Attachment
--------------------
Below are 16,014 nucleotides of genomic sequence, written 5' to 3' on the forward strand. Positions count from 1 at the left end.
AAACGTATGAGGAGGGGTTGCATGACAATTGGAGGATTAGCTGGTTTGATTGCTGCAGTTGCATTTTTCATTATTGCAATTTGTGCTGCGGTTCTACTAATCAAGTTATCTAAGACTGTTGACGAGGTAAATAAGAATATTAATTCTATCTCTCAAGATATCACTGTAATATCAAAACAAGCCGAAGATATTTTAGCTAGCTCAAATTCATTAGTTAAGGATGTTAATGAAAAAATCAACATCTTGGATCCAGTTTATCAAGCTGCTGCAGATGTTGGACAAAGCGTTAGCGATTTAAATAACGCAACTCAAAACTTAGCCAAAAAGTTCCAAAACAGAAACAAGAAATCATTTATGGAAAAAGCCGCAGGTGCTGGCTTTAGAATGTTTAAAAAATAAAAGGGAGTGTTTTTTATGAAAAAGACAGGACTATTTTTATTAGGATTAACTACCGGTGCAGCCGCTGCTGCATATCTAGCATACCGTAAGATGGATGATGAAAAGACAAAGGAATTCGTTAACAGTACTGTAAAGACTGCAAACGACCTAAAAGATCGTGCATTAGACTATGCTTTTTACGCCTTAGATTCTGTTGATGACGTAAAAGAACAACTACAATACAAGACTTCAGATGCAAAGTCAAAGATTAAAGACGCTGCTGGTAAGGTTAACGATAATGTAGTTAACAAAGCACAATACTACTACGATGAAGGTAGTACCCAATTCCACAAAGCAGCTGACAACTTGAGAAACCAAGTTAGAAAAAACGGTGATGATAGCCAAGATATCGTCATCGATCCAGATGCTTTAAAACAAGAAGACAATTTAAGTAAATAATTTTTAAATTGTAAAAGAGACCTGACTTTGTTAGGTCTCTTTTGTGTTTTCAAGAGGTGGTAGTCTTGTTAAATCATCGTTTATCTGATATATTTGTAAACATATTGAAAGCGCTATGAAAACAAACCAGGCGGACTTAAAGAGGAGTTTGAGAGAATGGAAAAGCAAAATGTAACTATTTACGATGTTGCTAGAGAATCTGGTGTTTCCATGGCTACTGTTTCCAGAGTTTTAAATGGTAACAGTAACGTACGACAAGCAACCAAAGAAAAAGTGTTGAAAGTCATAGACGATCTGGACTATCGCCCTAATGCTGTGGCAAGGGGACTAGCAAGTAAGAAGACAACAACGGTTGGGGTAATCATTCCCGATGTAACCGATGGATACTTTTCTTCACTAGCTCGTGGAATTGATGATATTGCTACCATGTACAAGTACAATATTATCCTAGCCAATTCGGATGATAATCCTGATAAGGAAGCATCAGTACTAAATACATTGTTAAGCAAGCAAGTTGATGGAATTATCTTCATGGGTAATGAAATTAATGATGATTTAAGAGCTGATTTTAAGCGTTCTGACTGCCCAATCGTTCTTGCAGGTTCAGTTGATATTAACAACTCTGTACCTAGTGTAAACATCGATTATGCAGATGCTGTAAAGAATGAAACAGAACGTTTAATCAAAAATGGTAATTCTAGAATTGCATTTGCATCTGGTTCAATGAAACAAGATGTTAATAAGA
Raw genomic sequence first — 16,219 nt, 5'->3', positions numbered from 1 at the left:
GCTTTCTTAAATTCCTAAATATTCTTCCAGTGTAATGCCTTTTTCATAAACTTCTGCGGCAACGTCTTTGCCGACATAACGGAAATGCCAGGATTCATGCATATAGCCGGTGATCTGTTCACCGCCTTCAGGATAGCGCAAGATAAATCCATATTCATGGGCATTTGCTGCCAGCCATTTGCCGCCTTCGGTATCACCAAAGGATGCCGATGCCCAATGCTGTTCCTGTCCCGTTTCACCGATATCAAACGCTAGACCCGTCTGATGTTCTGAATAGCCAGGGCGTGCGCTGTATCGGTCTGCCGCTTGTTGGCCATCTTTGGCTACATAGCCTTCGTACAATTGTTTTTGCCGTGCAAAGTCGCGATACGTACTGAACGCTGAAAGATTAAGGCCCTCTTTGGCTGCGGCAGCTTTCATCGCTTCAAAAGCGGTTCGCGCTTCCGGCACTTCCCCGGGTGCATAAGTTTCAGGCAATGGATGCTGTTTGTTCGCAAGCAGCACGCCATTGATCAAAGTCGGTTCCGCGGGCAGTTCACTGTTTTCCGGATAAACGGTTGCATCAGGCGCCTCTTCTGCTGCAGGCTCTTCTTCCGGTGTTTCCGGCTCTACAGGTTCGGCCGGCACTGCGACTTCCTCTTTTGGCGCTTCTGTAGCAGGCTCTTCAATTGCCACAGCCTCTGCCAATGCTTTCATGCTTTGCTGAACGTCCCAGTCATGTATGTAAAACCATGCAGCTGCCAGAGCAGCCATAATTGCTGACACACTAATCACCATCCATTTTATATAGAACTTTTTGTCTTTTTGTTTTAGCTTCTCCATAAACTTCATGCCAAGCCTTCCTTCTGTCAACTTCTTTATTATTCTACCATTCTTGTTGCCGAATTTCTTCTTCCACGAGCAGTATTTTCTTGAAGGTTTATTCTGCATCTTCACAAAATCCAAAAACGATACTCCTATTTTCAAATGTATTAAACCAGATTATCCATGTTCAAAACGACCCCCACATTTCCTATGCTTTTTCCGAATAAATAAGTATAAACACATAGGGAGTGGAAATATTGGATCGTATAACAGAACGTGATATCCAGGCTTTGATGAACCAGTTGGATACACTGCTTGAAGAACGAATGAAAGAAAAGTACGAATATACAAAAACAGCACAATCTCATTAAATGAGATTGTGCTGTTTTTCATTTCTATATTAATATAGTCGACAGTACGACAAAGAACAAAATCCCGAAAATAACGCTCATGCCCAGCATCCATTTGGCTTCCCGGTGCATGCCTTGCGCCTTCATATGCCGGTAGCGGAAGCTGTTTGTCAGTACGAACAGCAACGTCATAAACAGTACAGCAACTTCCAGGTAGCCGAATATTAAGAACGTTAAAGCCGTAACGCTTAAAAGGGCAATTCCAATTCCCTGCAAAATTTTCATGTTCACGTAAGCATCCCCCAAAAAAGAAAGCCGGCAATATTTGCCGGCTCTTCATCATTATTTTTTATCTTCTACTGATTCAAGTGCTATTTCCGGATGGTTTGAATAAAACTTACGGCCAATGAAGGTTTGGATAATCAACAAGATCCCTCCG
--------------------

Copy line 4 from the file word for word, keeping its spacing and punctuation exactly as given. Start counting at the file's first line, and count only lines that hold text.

GCTTTCTTAAATTCCTAAATATTCTTCCAGTGTAATGCCTTTTTCATAAACTTCTGCGGCAACGTCTTTGCCGACATAACGGAAATGCCAGGATTCATGCATATAGCCGGTGATCTGTTCACCGCCTTCAGGATAGCGCAAGATAAATCCATATTCATGGGCATTTGCTGCCAGCCATTTGCCGCCTTCGGTATCACCAAAGGATGCCGATGCCCAATGCTGTTCCTGTCCCGTTTCACCGATATCAAACGCTAGACCCGTCTGATGTTCTGAATAGCCAGGGCGTGCGCTGTATCGGTCTGCCGCTTGTTGGCCATCTTTGGCTACATAGCCTTCGTACAATTGTTTTTGCCGTGCAAAGTCGCGATACGTACTGAACGCTGAAAGATTAAGGCCCTCTTTGGCTGCGGCAGCTTTCATCGCTTCAAAAGCGGTTCGCGCTTCCGGCACTTCCCCGGGTGCATAAGTTTCAGGCAATGGATGCTGTTTGTTCGCAAGCAGCACGCCATTGATCAAAGTCGGTTCCGCGGGCAGTTCACTGTTTTCCGGATAAACGGTTGCATCAGGCGCCTCTTCTGCTGCAGGCTCTTCTTCCGGTGTTTCCGGCTCTACAGGTTCGGCCGGCACTGCGACTTCCTCTTTTGGCGCTTCTGTAGCAGGCTCTTCAATTGCCACAGCCTCTGCCAATGCTTTCATGCTTTGCTGAACGTCCCAGTCATGTATGTAAAACCATGCAGCTGCCAGAGCAGCCATAATTGCTGACACACTAATCACCATCCATTTTATATAGAACTTTTTGTCTTTTTGTTTTAGCTTCTCCATAAACTTCATGCCAAGCCTTCCTTCTGTCAACTTCTTTATTATTCTACCATTCTTGTTGCCGAATTTCTTCTTCCACGAGCAGTATTTTCTTGAAGGTTTATTCTGCATCTTCACAAAATCCAAAAACGATACTCCTATTTTCAAATGTATTAAACCAGATTATCCATGTTCAAAACGACCCCCACATTTCCTATGCTTTTTCCGAATAAATAAGTATAAACACATAGGGAGTGGAAATATTGGATCGTATAACAGAACGTGATATCCAGGCTTTGATGAACCAGTTGGATACACTGCTTGAAGAACGAATGAAAGAAAAGTACGAATATACAAAAACAGCACAATCTCATTAAATGAGATTGTGCTGTTTTTCATTTCTATATTAATATAGTCGACAGTACGACAAAGAACAAAATCCCGAAAATAACGCTCATGCCCAGCATCCATTTGGCTTCCCGGTGCATGCCTTGCGCCTTCATATGCCGGTAGCGGAAGCTGTTTGTCAGTACGAACAGCAACGTCATAAACAGTACAGCAACTTCCAGGTAGCCGAATATTAAGAACGTTAAAGCCGTAACGCTTAAAAGGGCAATTCCAATTCCCTGCAAAATTTTCATGTTCACGTAAGCATCCCCCAAAAAAGAAAGCCGGCAATATTTGCCGGCTCTTCATCATTATTTTTTATCTTCTACTGATTCAAGTGCTATTTCCGGATGGTTTGAATAAAACTTACGGCCAATGAAGGTTTGGATAATCAACAAGATCCCTCCG